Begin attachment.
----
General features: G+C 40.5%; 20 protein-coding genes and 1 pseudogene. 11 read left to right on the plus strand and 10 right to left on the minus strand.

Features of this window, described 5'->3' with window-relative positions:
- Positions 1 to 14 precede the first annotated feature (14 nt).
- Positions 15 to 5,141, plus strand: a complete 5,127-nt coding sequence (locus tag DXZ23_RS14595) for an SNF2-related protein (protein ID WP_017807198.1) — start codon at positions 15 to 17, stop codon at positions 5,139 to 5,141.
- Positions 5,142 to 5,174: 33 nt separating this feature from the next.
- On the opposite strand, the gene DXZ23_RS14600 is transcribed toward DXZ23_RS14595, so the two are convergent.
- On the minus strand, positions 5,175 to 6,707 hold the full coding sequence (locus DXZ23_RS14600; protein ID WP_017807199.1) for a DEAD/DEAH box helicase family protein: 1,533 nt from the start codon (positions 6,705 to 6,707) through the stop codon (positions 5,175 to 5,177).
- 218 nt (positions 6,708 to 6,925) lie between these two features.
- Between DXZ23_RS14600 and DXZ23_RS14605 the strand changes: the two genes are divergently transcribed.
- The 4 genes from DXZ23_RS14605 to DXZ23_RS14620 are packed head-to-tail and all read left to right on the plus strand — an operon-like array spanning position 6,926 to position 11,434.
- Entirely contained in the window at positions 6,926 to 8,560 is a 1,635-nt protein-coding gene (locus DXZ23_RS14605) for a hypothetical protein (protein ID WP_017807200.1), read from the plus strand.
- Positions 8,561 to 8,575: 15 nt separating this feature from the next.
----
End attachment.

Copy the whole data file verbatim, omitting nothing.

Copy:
General features: G+C 40.5%; 20 protein-coding genes and 1 pseudogene. 11 read left to right on the plus strand and 10 right to left on the minus strand.

Features of this window, described 5'->3' with window-relative positions:
- Positions 1 to 14 precede the first annotated feature (14 nt).
- Positions 15 to 5,141, plus strand: a complete 5,127-nt coding sequence (locus tag DXZ23_RS14595) for an SNF2-related protein (protein ID WP_017807198.1) — start codon at positions 15 to 17, stop codon at positions 5,139 to 5,141.
- Positions 5,142 to 5,174: 33 nt separating this feature from the next.
- On the opposite strand, the gene DXZ23_RS14600 is transcribed toward DXZ23_RS14595, so the two are convergent.
- On the minus strand, positions 5,175 to 6,707 hold the full coding sequence (locus DXZ23_RS14600; protein ID WP_017807199.1) for a DEAD/DEAH box helicase family protein: 1,533 nt from the start codon (positions 6,705 to 6,707) through the stop codon (positions 5,175 to 5,177).
- 218 nt (positions 6,708 to 6,925) lie between these two features.
- Between DXZ23_RS14600 and DXZ23_RS14605 the strand changes: the two genes are divergently transcribed.
- The 4 genes from DXZ23_RS14605 to DXZ23_RS14620 are packed head-to-tail and all read left to right on the plus strand — an operon-like array spanning position 6,926 to position 11,434.
- Entirely contained in the window at positions 6,926 to 8,560 is a 1,635-nt protein-coding gene (locus DXZ23_RS14605) for a hypothetical protein (protein ID WP_017807200.1), read from the plus strand.
- Positions 8,561 to 8,575: 15 nt separating this feature from the next.